Preserving Nature's Bounty
It may not have been the best of summers but there’s a pleasing seasonal abundance of most foods nevertheless. And there’s even an over-abundance of some, particularly tunnel-grown crops, presenting the annual challenge to time and ingenuity if you want to avoid waste and enjoy them over the coming months.
No worries, inspiration is at hand. If you have Diana Henry’s great 2010 book Food from Plenty it’s time to take it out again for a good browse - and fans will fall on her new book with glee, as Salt Sugar Smoke (Mitchell Beazley hardback 272pp, stg£20) is another real treasure.
Originally from Northern Ireland, Diana Henry is one of Britain’s most highly regarded food writers and, although now based in London, Irish traditions remain central to her work and mingle comfortably those of other cultures – so, for example, you’ll find the homely runny ‘soft-set’ raspberry jam of her childhood here, sitting happily alongside more sophisticated specialities such as greengage and gewürztraminer jam from France and the fresh-flavoured Swedish ‘nearly’ jam, which doesn’t contain enough sugar for a set.
But, as the (brilliant) title implies, there’s much more to this book than jam making or sugar-based preserves, and many people will find the focus on smoking and salting especially interesting. As always, Diana takes the mystery out of processes that can seem intimidating – smoking fish and meats, pickling, preparing potted meats and cured fish, preserving fruits and vegetables in alcohol or oil, making cordials; all of these are an exciting challenge for any keen cook and, thanks to detailed instructions which explain fully what to expect at every stage, Salt Sugar Smoke will give you the confidence to have a go.
Many of the recipes are ideal for everyday use, but there are plenty of ideas for entertaining too: “It’s a real thrill to be able to hot-smoke six fillets of salmon and have them looking burnished and beautiful ready to serve with roast beetroot and horseradish sauce as soon as your friends arrive for supper.”
Best of all, perhaps, Salt Sugar Smoke is a great source of ideas for original gifts. In recession, it’s the small treats we allow ourselves that make the difference and this is just the ticket to cheer everyone up, whether you’re making and giving or the lucky recipient of one of these delicious conserves.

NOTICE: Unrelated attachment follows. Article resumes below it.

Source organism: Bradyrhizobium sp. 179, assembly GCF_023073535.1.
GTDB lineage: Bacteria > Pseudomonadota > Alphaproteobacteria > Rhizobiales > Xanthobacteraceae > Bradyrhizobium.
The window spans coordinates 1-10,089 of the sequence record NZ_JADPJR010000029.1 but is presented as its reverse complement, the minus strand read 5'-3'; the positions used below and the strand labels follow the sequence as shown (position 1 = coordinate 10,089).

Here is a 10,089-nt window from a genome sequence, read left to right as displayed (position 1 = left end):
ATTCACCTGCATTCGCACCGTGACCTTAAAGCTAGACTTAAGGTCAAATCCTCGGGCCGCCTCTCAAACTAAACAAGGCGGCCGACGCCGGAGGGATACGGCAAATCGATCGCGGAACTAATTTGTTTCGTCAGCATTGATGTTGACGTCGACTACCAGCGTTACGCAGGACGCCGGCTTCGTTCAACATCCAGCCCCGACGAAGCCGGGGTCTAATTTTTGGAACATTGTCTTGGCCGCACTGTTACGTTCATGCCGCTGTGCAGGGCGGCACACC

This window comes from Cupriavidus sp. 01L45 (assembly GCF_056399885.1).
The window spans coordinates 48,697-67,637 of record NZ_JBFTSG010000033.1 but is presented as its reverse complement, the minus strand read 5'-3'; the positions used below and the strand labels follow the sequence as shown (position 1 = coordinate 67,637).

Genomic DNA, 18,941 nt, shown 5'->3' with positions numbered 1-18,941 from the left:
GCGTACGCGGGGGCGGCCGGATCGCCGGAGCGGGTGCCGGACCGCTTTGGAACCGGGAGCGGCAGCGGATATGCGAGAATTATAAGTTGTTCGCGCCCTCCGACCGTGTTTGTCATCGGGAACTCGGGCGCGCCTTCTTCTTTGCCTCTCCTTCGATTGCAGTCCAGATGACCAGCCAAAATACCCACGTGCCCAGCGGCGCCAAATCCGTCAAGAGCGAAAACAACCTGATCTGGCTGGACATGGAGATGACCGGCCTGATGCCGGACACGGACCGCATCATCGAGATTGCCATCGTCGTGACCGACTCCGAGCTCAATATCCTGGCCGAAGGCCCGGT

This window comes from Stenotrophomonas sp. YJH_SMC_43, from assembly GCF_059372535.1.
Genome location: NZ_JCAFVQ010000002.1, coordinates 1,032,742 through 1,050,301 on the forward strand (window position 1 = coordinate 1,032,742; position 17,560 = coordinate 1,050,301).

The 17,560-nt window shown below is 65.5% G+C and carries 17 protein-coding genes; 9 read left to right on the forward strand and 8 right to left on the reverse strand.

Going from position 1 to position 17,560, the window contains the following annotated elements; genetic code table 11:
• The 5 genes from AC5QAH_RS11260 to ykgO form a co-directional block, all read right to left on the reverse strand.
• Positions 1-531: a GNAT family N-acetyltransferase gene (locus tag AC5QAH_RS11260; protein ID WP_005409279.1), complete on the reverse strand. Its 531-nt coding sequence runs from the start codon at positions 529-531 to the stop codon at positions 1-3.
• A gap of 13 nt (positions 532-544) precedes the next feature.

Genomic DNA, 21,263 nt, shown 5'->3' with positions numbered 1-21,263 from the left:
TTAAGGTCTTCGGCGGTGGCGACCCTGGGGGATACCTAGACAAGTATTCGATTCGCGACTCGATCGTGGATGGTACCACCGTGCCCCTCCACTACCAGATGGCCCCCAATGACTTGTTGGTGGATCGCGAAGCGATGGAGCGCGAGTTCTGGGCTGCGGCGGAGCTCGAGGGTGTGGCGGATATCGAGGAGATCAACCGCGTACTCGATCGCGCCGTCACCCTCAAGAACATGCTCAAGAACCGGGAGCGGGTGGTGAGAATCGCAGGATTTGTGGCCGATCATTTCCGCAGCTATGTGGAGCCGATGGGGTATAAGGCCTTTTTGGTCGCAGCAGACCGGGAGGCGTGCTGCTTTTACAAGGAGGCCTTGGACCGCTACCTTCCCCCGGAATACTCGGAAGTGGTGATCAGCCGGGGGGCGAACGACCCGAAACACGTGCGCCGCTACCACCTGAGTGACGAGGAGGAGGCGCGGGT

As Diana says herself, “One of the constituents of a good life is the ability to find pleasure in small things. A good jam for your toast in the morning. A chutney that is made from the apples you gathered last autumn. Cutting salt beef that you’ve made and can feed a dozen friends.”
She’s right, and this is certainly a book that I’ll come back to time and again myself, for inspiration and darn good read.
SCANDINAVIAN PICKLED CUCUMBER
Sweet-sour, crisp and fragrant with dill, this is how Scandinavian pickled cucumber should be.
Fills 1 x 1 litre (1¾ pint) jar
juice of 1 lemon
450ml (16fl oz) white wine vinegar
200g (7oz) granulated sugar
1 tsp salt
10 black peppercorns
4 pickling cucumbers, cut into ¾ cm (¼ in) thick slices, plus more to fill
leaves from 4 large sprigs of dill, pulled from the stalks in large fronds
1 Put all the ingredients, except the cucumbers and dill, into a saucepan and bring to a boil, stirring a little to help the sugar dissolve. Leave to cool completely.
2 Pack the cucumbers into a sterilised jar, adding dill as you go. Pour the vinegar solution in, making sure the cucumbers are submerged. Cover with a vinegar-proof lid. Keep somewhere dark and cool. The cucumbers will sink in the vinegar solution so, the next day, add more cucumbers to the vinegar and seal. Once opened, refrigerate. Use within two months.